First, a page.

Wednesday, February 11, 2009

Happiness Is Being Italian

"Life is a combination of magic and pasta." - Federico Fellini

Picture it... Sicily... 1955...

Remember the "Golden Girls?" Estelle Getty's character would always regale her friends with anecdotal stories from her homeland? With all due respect to Sophia Petrillo, not all stories of Italian pride have to take place in the Old Country.

There we were, the three of us, enjoying Sunday dinner as a family just like the countless times I remember growing up. The one difference: it wasn't three in then afternoon. The peanut in her highchair, pulled flush against the dining room table, flanked by me and my wife. All of us with a heaping, steaming, sweet-smelling bowl full of Italian goodness sitting in front of us: rotini, ravioli, pecorino, sausage, garlic.

It was arguably the best pot of gravy I had ever made.

It's called "gravy" when you add meat to it
I watched as my daughter shoveled bite after bite after bite into her mouth, without hesitation or negotiation. She was happy, dancing, humming. I wasn't focused on eating my own dinner because I was getting so much enjoyment out of watching my daughter eat hers. I turned my attention back to my own plate, looked down, and just shook my head. In amazement.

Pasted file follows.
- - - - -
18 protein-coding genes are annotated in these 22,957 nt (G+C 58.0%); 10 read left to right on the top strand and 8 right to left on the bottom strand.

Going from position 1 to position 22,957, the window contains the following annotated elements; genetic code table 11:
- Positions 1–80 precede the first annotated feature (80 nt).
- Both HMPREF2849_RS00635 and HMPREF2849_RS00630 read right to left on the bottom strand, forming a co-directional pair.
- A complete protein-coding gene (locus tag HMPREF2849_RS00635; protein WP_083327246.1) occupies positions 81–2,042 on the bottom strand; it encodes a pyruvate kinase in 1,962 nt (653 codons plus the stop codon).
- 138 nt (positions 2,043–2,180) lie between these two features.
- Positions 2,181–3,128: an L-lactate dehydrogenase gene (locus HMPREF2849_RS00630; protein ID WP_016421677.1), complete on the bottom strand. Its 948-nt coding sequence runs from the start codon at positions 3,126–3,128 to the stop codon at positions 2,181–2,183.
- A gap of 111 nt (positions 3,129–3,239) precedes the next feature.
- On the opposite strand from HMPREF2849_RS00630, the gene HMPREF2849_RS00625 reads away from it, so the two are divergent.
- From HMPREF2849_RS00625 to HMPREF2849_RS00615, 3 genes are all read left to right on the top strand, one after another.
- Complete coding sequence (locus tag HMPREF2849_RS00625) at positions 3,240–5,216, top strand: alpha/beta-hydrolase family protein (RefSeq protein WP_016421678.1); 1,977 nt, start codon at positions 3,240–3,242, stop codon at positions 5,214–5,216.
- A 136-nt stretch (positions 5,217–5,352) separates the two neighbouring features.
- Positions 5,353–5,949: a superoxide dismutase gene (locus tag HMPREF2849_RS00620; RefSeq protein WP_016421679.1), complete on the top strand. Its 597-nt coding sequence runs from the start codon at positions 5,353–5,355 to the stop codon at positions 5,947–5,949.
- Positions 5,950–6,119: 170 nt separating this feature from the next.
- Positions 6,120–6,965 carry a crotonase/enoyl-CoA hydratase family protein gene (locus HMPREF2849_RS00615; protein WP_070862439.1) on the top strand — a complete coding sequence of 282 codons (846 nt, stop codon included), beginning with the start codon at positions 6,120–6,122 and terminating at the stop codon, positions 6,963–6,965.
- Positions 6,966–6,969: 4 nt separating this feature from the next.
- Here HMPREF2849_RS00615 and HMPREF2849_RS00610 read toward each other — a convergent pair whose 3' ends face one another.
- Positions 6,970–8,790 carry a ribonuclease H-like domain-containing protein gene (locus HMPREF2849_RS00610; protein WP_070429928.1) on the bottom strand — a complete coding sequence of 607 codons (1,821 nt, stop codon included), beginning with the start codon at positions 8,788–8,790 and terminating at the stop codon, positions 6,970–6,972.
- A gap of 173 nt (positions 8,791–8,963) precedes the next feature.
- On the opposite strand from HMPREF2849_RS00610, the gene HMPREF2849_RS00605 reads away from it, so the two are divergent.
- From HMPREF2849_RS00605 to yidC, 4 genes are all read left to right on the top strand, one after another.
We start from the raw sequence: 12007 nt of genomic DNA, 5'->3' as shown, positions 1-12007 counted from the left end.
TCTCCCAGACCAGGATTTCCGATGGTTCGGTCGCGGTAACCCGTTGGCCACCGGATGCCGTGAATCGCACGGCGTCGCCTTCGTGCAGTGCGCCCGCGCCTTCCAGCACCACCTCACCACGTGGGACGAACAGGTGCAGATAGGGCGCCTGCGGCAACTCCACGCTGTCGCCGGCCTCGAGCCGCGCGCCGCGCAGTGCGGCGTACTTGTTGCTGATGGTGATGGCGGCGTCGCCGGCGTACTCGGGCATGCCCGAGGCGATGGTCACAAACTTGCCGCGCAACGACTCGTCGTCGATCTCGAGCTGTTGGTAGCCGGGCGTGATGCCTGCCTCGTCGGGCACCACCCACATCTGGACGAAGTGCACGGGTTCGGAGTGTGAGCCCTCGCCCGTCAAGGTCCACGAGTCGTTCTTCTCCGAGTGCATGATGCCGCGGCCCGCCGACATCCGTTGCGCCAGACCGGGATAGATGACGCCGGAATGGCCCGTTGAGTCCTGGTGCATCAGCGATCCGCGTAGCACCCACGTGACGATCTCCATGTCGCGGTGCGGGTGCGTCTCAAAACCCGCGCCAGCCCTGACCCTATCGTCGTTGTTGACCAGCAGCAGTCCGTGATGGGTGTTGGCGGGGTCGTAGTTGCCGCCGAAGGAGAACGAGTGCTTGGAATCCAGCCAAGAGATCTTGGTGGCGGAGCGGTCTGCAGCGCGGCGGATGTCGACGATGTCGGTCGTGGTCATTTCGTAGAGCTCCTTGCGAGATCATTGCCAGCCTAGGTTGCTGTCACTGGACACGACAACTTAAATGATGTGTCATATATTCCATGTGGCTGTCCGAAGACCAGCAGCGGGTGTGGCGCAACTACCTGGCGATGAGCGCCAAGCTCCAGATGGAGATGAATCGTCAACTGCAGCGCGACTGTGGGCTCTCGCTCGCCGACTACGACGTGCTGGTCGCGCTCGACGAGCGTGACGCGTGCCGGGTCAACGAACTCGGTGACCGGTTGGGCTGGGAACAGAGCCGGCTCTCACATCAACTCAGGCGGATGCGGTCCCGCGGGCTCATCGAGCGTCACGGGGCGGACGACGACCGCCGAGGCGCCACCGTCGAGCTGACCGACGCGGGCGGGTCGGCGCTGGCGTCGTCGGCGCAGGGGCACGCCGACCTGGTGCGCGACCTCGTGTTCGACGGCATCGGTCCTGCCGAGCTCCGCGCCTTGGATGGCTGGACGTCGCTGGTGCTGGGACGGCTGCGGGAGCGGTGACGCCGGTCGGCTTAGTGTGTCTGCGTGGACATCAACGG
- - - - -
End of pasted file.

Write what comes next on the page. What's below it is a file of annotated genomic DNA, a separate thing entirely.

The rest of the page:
"What's wrong?" asked my wife.

"Nothing," I said. "I'm just content."

It was then I realized that my favorite thing about myself just may be the fact that I am 100% Italian-American. We are a dwindling breed. None of my first cousins can even claim that distinction. Neither can my daughter.

There are people out there who hear "Italian" and picture a loud, crude, mafioso slob. I'm not offended by these people. I feel sorry for them. What offends me as an Italian-American is that Olive Garden, Ragu, and Chef Boyardee attempt to pass themselves off as genuine Italian cuisine.

Don't get me wrong, I mean no disrespect to those of you whose ancestry can not be traced back to the country shaped like a boot. Italian-Americans wear a certain badge of honor. And I'm not talking about the jewelry those guidos who walk the Boardwalk in Seaside Heights wear around their necks (They offend me too).

I told my wife that Sunday pasta dinner will now become a tradition in our home, just like when I grew up. The pot of gravy will forever become a simmering fixture on top of my stove. This is what's in our blood. This is what has been passed down from generation to generation.  I am perfectly content being the one to pass it along to my daughter. Even though she's only half Italian.

Nobody's perfect.


  1. hehe that made me thing of kung fu panda. when you said its in our blood. lol we are pasta folk. gravy runs thru our veins hahahahaha. o boy im funny

  2. picture it jersey city 1950,the tw0 little consiglio sisters gazing at there new baby brother. how sweet. what's even sweeter was the aroma coming from our kitchen as our mother prepared our sunday dinner, yes you guessed it a big pot o gravy. the wonderful aroma was not only through our apartment, but through our that's italian





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